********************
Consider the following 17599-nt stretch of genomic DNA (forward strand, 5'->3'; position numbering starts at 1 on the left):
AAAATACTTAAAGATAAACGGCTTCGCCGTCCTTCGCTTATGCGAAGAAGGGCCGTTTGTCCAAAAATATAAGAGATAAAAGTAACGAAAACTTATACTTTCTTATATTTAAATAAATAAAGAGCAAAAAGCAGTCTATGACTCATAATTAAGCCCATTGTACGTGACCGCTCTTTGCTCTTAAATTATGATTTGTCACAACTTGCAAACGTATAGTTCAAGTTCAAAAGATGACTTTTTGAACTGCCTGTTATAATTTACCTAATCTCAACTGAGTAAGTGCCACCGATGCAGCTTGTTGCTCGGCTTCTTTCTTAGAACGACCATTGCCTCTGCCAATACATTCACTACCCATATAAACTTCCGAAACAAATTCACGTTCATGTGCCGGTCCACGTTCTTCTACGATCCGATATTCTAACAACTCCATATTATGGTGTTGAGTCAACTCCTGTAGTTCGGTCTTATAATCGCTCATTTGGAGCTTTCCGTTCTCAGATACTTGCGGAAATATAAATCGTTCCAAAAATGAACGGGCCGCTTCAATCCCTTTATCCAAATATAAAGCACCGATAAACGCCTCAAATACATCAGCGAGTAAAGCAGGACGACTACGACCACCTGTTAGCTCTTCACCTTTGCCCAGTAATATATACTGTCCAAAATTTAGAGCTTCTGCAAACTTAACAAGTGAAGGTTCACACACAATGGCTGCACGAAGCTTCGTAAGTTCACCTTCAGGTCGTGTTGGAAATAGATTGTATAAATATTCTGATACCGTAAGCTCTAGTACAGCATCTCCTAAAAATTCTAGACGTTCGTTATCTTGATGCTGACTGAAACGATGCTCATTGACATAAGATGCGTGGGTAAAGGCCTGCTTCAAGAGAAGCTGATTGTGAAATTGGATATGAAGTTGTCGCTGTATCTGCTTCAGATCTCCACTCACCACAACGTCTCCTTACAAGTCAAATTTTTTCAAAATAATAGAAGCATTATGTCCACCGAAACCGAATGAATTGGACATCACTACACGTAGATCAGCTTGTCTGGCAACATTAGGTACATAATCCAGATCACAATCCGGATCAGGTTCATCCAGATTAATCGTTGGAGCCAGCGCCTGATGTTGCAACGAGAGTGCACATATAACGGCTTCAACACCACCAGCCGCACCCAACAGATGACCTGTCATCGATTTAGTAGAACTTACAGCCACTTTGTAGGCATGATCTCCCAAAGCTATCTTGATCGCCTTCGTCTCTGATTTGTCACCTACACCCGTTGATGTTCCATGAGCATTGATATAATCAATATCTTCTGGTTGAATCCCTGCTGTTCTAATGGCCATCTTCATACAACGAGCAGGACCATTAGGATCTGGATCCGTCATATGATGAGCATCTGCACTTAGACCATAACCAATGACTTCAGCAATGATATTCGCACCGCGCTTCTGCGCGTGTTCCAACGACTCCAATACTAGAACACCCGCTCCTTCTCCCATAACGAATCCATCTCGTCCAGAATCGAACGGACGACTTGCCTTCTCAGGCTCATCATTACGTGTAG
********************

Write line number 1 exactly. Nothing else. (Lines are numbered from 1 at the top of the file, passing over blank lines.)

Consider the following 17599-nt stretch of genomic DNA (forward strand, 5'->3'; position numbering starts at 1 on the left):